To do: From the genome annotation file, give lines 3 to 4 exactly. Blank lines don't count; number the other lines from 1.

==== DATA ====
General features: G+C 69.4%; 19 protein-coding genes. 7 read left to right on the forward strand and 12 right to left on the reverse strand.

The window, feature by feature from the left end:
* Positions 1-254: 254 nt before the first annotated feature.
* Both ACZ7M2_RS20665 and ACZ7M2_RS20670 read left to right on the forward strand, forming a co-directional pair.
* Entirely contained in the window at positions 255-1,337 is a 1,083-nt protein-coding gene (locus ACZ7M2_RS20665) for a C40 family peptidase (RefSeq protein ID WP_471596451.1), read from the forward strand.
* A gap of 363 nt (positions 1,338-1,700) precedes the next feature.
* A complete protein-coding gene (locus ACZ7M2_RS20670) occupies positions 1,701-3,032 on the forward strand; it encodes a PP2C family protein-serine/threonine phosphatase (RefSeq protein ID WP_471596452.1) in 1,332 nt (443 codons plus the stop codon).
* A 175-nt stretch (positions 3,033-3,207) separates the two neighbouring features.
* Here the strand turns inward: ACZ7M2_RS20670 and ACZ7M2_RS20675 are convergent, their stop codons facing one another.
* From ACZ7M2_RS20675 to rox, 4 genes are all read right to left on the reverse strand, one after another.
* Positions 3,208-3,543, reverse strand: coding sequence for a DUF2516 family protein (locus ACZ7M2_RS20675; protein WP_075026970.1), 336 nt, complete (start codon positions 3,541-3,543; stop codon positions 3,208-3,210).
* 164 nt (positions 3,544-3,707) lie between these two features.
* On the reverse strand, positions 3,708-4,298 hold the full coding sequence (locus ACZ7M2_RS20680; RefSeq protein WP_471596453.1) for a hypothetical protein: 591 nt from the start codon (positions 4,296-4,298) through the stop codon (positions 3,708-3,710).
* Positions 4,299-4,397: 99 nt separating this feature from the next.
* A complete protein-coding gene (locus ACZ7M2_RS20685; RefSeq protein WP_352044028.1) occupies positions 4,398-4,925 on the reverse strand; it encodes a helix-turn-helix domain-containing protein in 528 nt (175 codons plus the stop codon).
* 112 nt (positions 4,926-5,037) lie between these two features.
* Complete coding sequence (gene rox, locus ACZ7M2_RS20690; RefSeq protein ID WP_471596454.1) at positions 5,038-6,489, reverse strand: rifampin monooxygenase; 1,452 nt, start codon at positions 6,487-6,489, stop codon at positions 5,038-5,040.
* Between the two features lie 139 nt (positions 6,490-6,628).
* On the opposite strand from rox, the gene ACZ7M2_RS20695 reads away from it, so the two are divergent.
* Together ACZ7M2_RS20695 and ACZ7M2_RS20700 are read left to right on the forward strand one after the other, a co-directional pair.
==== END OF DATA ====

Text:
* Positions 1-254: 254 nt before the first annotated feature.
* Both ACZ7M2_RS20665 and ACZ7M2_RS20670 read left to right on the forward strand, forming a co-directional pair.